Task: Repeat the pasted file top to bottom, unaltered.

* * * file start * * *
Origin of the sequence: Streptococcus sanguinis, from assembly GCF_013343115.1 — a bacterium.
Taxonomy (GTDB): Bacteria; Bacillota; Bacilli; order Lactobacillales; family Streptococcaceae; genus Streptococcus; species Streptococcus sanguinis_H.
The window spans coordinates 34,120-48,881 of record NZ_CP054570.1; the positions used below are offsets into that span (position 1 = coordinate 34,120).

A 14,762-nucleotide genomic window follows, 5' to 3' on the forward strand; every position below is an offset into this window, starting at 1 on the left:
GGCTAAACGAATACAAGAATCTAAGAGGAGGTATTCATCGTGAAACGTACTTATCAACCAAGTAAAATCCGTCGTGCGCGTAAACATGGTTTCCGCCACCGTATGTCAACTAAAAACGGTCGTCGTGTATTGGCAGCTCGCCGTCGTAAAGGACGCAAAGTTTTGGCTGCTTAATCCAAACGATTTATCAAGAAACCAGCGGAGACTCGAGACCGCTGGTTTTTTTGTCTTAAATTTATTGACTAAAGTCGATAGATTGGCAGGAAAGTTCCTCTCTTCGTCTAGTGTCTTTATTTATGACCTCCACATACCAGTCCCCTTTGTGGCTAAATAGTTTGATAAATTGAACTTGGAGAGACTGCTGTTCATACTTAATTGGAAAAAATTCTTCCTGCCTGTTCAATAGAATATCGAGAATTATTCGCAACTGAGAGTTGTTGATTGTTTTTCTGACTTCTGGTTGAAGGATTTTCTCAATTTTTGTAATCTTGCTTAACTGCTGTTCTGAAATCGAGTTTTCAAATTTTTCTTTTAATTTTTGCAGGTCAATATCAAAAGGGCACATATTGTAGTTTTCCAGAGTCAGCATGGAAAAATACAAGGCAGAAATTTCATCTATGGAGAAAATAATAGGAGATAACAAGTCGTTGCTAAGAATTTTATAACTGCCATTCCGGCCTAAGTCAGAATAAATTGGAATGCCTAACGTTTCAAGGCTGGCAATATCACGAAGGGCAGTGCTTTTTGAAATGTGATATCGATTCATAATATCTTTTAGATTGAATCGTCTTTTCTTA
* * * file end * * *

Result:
Origin of the sequence: Streptococcus sanguinis, from assembly GCF_013343115.1 — a bacterium.
Taxonomy (GTDB): Bacteria; Bacillota; Bacilli; order Lactobacillales; family Streptococcaceae; genus Streptococcus; species Streptococcus sanguinis_H.
The window spans coordinates 34,120-48,881 of record NZ_CP054570.1; the positions used below are offsets into that span (position 1 = coordinate 34,120).

A 14,762-nucleotide genomic window follows, 5' to 3' on the forward strand; every position below is an offset into this window, starting at 1 on the left:
GGCTAAACGAATACAAGAATCTAAGAGGAGGTATTCATCGTGAAACGTACTTATCAACCAAGTAAAATCCGTCGTGCGCGTAAACATGGTTTCCGCCACCGTATGTCAACTAAAAACGGTCGTCGTGTATTGGCAGCTCGCCGTCGTAAAGGACGCAAAGTTTTGGCTGCTTAATCCAAACGATTTATCAAGAAACCAGCGGAGACTCGAGACCGCTGGTTTTTTTGTCTTAAATTTATTGACTAAAGTCGATAGATTGGCAGGAAAGTTCCTCTCTTCGTCTAGTGTCTTTATTTATGACCTCCACATACCAGTCCCCTTTGTGGCTAAATAGTTTGATAAATTGAACTTGGAGAGACTGCTGTTCATACTTAATTGGAAAAAATTCTTCCTGCCTGTTCAATAGAATATCGAGAATTATTCGCAACTGAGAGTTGTTGATTGTTTTTCTGACTTCTGGTTGAAGGATTTTCTCAATTTTTGTAATCTTGCTTAACTGCTGTTCTGAAATCGAGTTTTCAAATTTTTCTTTTAATTTTTGCAGGTCAATATCAAAAGGGCACATATTGTAGTTTTCCAGAGTCAGCATGGAAAAATACAAGGCAGAAATTTCATCTATGGAGAAAATAATAGGAGATAACAAGTCGTTGCTAAGAATTTTATAACTGCCATTCCGGCCTAAGTCAGAATAAATTGGAATGCCTAACGTTTCAAGGCTGGCAATATCACGAAGGGCAGTGCTTTTTGAAATGTGATATCGATTCATAATATCTTTTAGATTGAATCGTCTTTTCTTA